To the uninitiated, a “hackathon” might sound like a televised fundraising event for butchers or an annual social event for international criminals. In reality, it is neither. Instead, it is a competitive sport (of sorts) in which teams of programmers develop apps for prizes (cash and otherwise), possible acquisition, and technological street cred.
Co-sponsored by Doolli and The Department of Computer and Information Systems at Buffalo State College, February’s event included five teams of three-to-five students from both Buff State and UB. After registration and a brief introduction, the meter clicked on seven hours of furious coding fueled in equal parts by Tim Hortons and adrenalin. For the casual observer, however, the competition itself resembled a haphazard final-exam-in-progress with about 20 people hunched over keyboards in front of flat-screen monitors on a cold Saturday afternoon on the second floor of the sleek Technology Building.
Photo: three quarters of the victorious Code Simians (left to right: Andrew Wagner, Chris Wagner, and Cameron Laderer. Out of frame: Adam Ruda).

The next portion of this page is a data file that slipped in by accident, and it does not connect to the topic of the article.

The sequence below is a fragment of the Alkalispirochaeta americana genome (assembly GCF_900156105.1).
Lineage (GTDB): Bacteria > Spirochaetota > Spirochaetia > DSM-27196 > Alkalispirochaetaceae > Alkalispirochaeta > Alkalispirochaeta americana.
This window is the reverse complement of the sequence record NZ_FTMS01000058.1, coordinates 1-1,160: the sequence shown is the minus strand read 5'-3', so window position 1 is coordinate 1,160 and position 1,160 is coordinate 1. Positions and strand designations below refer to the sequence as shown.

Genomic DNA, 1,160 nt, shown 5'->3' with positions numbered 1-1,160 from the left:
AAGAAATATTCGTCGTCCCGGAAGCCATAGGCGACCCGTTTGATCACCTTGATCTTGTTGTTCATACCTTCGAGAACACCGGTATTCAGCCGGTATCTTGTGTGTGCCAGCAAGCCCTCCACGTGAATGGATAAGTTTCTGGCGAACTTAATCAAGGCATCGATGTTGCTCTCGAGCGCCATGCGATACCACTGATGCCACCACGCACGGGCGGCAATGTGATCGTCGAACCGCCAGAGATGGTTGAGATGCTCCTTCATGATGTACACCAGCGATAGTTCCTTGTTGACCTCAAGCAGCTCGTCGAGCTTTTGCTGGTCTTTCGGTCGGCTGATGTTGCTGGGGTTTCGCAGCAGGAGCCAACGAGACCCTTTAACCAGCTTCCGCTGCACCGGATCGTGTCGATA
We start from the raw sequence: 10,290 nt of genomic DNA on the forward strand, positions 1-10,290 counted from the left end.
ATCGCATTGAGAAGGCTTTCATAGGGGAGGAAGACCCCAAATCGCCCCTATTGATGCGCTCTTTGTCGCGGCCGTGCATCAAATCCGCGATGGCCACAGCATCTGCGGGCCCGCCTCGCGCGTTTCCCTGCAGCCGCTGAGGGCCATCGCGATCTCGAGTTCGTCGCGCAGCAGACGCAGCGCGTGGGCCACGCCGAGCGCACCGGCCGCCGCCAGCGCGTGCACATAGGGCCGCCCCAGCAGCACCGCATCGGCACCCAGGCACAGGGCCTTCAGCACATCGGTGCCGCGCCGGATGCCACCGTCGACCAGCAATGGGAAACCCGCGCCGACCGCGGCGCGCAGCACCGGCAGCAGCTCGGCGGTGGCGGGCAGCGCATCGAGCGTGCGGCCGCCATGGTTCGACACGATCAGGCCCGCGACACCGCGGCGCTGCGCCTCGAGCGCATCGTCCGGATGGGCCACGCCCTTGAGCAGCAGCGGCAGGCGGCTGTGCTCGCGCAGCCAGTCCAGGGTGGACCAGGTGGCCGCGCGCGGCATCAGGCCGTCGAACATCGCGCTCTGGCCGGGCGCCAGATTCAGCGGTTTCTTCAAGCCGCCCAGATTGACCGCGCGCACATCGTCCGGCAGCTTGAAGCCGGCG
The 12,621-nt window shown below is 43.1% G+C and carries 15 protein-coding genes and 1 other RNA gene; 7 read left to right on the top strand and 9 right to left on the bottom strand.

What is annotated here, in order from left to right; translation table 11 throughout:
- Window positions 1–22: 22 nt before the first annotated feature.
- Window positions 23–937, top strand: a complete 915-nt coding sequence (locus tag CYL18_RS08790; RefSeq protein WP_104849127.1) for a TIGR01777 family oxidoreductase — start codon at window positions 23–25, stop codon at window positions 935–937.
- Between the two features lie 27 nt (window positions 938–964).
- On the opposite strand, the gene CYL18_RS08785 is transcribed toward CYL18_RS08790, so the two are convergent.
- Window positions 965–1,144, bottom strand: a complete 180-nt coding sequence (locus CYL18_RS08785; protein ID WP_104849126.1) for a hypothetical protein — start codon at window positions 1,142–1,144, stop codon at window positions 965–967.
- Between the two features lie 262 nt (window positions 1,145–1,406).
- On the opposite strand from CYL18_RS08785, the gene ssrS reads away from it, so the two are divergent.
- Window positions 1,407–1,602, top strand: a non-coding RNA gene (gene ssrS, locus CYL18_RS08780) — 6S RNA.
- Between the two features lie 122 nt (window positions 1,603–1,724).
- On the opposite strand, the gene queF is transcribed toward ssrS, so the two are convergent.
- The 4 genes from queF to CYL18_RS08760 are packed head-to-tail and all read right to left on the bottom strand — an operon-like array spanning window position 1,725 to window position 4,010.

Founded by Scott Baxter (a Buff-State Alum) roughly three years ago, Doolli is a cloud-based platform for storing and managing data with impressive image, video, and audio capabilities. The company now has 16 employees split between offices in both New York City and downtown Buffalo, many of whom were on hand to consult with participants and to serve as judges (alongside Barbara Sherman, Chair of the CIS Department).
At the end of the day, each team was given five minutes to present their respective entries, which included a Chinese-language tutorial (complete with pronunciation and calligraphic instruction) and a collaborative Evernote knock-off. Four students from Buff State (team name: Code Simians) took the top honor with a multi-player video game login authentication application that also stored users’ avatars and high scores, with each team member walking away with a $125 Amazon gift card and a leg up on the competition when it comes to applying for positions at Doolli (and similar companies) in the near future.
Michael Allen Potter is a laptop nomad with degrees in English and writing from three different time zones.